Posted by: Jenny Laurello
EHR, electronic health records, patient centered medical home, Patient engagement, Patient portals, PCMH
Today’s health care providers have the capability to use the data generated through the use of an electronic health record (EHR) system to dramatically improve both the delivery and effectiveness of healthcare while engaging their patients in a variety of ways. New opportunities for physicians to deliver personalized health-related information, take part in interactive discussions, and create new social experiences that enhance patient relationships are provided by rapidly evolving tools like the patient portal, patient health record (PHR), health information exchanges (HIE), and the patient centered medical home (PCMH).
Savvy physicians are learning how to take advantage of the online social environment by using EHR systems as the foundation to deliver more personalized services to their patients. For example, patient portals allow physicians to post individualized pre-op and post-op instructions in a convenient, “self-service” environment, reducing the need for time-consuming phone conversations. In addition, patient portals can engage and educate patients with an extensive library of wellness and prevention topics, while providing a market differentiator for the provider.
The primary care physician, various specialists, pharmacy and laboratory can all be “on the same page” when managing a patient with a high-cost chronic condition, such as diabetes or hypertension thanks to EHR systems. Physicians can review an EHR for recent prescriptions and laboratory test results, in addition to sharing their different perspectives on a patient’s medical issue. That avoids the risk of ordering a repeat test, which raises overall costs, or an unnecessary test, which could be noted by a payer or regulatory agency.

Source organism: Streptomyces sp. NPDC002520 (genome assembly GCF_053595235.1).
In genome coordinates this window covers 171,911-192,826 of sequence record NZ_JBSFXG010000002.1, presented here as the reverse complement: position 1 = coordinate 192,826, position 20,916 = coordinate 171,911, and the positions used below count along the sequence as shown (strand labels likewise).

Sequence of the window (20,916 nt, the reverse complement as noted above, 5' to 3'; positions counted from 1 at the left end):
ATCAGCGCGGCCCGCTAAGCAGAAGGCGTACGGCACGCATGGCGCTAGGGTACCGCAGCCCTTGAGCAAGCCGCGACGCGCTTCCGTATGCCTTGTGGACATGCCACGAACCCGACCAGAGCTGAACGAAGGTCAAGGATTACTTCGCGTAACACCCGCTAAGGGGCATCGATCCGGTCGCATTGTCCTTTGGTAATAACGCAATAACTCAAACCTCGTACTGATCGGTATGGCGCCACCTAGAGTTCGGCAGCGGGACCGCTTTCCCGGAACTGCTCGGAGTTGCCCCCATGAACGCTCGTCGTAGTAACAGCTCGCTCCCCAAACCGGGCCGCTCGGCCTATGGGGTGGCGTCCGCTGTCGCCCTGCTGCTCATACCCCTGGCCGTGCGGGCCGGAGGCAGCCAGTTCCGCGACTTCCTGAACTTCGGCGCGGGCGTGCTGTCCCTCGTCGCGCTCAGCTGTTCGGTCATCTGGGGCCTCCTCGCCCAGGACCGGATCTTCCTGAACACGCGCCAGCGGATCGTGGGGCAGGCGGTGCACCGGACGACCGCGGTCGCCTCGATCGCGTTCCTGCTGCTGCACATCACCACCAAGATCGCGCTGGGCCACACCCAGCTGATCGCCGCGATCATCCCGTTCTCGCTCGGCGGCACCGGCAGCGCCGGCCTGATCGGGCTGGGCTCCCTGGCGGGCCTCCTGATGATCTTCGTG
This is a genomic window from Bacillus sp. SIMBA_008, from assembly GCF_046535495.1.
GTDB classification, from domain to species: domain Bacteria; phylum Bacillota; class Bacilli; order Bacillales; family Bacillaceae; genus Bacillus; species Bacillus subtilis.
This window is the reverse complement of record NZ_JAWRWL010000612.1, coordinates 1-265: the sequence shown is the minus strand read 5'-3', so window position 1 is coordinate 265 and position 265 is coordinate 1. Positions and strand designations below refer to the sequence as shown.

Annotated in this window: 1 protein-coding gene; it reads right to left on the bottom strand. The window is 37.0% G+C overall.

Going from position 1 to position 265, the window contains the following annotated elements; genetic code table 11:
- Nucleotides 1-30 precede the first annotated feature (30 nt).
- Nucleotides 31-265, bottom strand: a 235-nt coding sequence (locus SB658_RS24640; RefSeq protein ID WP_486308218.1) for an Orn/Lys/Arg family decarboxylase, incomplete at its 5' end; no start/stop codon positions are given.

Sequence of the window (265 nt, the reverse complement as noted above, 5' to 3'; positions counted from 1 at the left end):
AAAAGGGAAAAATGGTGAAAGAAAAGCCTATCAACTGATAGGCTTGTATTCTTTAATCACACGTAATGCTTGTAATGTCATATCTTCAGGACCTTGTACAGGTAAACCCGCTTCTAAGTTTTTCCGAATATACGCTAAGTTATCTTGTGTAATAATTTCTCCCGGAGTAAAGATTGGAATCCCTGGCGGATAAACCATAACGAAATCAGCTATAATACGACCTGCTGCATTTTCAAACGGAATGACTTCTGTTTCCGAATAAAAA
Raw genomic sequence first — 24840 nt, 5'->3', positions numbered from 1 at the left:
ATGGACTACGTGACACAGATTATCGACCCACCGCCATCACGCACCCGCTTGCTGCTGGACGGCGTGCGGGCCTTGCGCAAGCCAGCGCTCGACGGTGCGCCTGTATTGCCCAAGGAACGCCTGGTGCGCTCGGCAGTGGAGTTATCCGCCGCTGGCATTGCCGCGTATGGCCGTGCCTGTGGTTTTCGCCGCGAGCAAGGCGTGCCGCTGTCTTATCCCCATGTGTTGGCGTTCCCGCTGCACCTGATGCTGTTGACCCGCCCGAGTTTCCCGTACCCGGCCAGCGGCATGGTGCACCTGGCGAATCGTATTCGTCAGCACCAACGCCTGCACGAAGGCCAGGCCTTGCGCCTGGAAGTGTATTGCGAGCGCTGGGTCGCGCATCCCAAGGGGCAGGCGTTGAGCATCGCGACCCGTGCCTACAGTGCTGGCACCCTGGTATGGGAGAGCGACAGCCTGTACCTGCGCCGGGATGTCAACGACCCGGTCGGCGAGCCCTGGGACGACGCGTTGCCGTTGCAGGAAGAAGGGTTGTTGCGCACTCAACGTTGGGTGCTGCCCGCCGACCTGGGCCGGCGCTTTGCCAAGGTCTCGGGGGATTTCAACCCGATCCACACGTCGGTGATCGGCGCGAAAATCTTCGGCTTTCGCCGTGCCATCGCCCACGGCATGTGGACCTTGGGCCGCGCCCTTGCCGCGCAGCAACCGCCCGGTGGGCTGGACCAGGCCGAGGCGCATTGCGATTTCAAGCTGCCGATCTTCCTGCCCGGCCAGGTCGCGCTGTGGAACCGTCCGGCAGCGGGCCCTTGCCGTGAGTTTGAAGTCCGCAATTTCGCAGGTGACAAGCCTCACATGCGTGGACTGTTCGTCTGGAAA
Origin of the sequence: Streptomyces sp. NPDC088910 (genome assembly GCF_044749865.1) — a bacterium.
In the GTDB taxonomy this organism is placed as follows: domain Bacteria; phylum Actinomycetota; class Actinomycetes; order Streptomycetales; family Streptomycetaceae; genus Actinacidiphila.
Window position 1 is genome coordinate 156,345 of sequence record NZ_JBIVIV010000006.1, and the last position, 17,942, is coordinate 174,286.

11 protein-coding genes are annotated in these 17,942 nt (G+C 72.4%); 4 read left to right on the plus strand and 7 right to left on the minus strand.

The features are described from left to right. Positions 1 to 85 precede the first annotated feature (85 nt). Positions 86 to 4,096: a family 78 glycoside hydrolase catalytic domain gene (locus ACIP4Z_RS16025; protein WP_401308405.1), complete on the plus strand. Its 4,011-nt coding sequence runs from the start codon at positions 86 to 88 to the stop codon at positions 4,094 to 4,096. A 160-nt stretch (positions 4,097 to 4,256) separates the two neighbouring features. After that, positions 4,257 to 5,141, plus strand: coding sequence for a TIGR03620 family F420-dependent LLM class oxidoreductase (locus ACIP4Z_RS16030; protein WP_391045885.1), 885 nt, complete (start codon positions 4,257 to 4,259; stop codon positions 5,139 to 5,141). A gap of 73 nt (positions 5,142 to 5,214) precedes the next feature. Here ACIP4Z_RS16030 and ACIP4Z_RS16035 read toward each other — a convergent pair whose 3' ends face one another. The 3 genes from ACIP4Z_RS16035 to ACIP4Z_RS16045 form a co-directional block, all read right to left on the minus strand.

Physicians can also create a participatory environment that contributes to better health, such as self-monitoring of chronic conditions by uploading key information from the EHR system to the patient portal. Patients can send the provider regular updates on health issues like blood pressure or glucose levels in this interactive setting.
Patient portals also contribute to a more social and collaborative approach to delivering health care services. For instance, patients can be given an opportunity to provide feedback on their experience with the doctor through surveys: How was his/her bedside manner? Was there a long wait before going into the examination room? Did the office staff answer any questions before scheduling the next appointment? These patient responses can help to identify areas for improvement and improve satisfaction scores.
It’s also important to recognize that the EHR system gives providers convenient access to aggregate patient data, which can be examined for timely nuggets of information or emerging clinical trends. Providers can then use that content for blogs, postings to Facebook, YouTube or other social media sites.
Having the means to get an accurate message out to patients, families and friends can be a powerful tool with so much misinformation available online. Providers can develop their own discussion or support groups on topics like cardiac conditions, asthma, diabetes, hypertension or pediatric care. This allows providers to engage patients and potentially future patients in less formal settings outside the office as they provide accurate information regarding these topics.
As you can see, there are a multitude of ways that today’s EHR systems can facilitate more personalized delivery of care and greater patient engagement, while improving operational efficiencies. It’s clear that these related technologies will continue to advance, creating more opportunities for provider-patient interactions in the future. Most importantly, the combination of an EHR system with a portal component offers a solid foundation for providers to improve patient outcomes – the true bottom line of the U.S. health care system. It’s clear there’s no time like the present for providers to get engaged and get online as we move into stage 2 of meaningful use and beyond where patient/provider communication becomes even more critical.